I was surfing the net last night, trying to get some dinner menu inspiration, and learned that November is National Peanut Butter Lovers month! This made me incredibly happy, because now I have a valid excuse to go nuts (pun intended!) eating the stuff. I’m pretty sure peanut butter is up there in my top 10 favorite foods list. Heck, probably in my top 3. Some of you crave chocolate, or potato chips perhaps? Not me. It’s always been peanut butter that has a must-have-some-now-or-I’ll–die-right-here-on-the-spot hold over me.
This can be a good thing or a bad thing, depending on who you ask. The National Peanut Board points out that peanut butter (the real kind…100% ground up peanuts) contains over 30 essential nutrients and phytonutrients, is cholesterol free, and helps prevent brain fatigue. It’s a relatively unprocessed real food, with plenty of other biologically active nutrients on top of the classic vitamins and minerals. But, there are a few red flags to be considered as well:
Red Flag 1: Aflatoxin
Aflatoxin is a potent human carcinogen. Peanuts grow underground, where they tend to pick up a mold called Aspergillus. Aspergillus is a source of aflatoxin, and has been associated with various diseases. According to the International Food Policy Research Institute, consuming even tiny amounts of aflatoxin may have a cumulative effect, and can potentially lead to liver damage, gastrointestinal dysfunction, decreased reproductive function, and stunted growth. However, the USDA monitors the amount of aflatoxin in our foods to ensure they don’t go over recommended limits. So, whether or not you believe peanut butter is healthy comes down to this: how much faith do you have in the USDA? There is a bright side to this. Turns out that roasting peanuts decreases aflatoxin levels by 51%, and grinding them up into peanut butter reduces the levels another 11%!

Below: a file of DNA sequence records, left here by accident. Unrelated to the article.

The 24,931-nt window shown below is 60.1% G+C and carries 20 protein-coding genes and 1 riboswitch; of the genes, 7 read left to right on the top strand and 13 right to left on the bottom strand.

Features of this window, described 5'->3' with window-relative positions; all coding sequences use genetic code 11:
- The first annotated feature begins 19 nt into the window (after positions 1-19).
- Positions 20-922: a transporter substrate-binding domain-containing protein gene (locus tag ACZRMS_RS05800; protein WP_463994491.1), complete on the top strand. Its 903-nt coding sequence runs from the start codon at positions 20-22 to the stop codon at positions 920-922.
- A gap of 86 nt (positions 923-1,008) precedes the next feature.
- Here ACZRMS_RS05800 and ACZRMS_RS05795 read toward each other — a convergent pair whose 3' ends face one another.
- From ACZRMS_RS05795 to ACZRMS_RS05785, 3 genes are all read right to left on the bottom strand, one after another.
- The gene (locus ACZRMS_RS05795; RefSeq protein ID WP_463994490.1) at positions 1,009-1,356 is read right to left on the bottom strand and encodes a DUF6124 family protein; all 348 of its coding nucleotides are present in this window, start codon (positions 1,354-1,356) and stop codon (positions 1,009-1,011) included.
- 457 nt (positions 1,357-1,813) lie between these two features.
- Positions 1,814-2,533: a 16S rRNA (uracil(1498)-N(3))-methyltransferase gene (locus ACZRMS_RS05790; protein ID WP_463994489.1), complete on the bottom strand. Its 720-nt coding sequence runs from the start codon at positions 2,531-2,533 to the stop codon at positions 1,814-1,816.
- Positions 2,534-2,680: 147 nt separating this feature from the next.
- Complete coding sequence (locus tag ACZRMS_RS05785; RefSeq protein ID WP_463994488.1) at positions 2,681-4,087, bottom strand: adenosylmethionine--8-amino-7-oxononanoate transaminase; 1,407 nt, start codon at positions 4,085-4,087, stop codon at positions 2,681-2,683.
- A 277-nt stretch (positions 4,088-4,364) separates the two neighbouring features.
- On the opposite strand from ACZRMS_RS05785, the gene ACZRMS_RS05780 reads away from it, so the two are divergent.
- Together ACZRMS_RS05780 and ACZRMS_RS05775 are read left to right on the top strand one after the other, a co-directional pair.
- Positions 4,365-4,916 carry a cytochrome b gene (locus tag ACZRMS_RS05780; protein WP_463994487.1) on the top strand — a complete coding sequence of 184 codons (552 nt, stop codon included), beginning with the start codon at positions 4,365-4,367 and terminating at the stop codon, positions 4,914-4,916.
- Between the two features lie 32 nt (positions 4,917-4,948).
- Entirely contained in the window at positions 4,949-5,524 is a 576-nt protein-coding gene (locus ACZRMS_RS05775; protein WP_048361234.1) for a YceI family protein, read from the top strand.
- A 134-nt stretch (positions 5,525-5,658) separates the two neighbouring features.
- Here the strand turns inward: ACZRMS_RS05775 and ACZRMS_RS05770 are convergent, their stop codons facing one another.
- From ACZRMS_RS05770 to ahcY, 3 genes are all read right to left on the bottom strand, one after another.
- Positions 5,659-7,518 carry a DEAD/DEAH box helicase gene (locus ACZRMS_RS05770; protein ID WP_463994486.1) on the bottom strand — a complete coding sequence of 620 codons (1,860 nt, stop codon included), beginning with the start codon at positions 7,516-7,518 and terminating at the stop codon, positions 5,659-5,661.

Red Flag 2: Omega-6
There is a large amount of omega 6 fatty acid linoleic acid found in peanuts, which can be problematic. We already get too much omega 6 in our diets, and that can cause trouble for our omega 3s. In a sense, the two omegas actually compete with each other to get in our cells. When we overload on omega 6s, the anti-inflammatory omega-3s can’t do the work that they need to do to fight the inflammation that omega 6s produce. So! This is a good reminder to eat peanut butter in moderation, or make sure you balance it by eating some omega 3s, too.
We all probably grew up on good old Skippy or Jif, and some of us are probably still in the (bad) habit of keeping that stuff in the pantry today. But those commercial brands of “peanut butter” are loaded with sugars and all sorts of other no-no’s. They aren’t actually “peanut butter,” the type I’m referring to in this article….you know, take the peanuts, grind them up, and there you go….now THAT’S real peanut butter.
I should also point out that peanuts aren’t technically nuts. They’re legumes, which is why some of you might have a hard time with indigestion from peanuts. You know that old rhyme, “Beans, beans the magical fruit”???…Yeah, same goes for peanuts.
In a Nutshell (ha!):
There’s good and bad when it comes to peanut butter.
The good: lots of nutrients & fiber, a good source of protein, and oh so yummy.
The bad: potential carcinogens, too much omega 6, and super dense in calories, so you probably shouldn’t do this:
While it’s probably not a wise choice to go overboard with peanut butter as a main dietary staple, it seems to be an okay choice in moderation as part of a healthful diet. Just keep it organic (peanuts tend to have high levels of pesticides) and keep it real (no sugar added).
And no, I’m sad to say, just because it has its own celebratory month, it doesn’t make Reese’s Peanut Butter cups any healthier.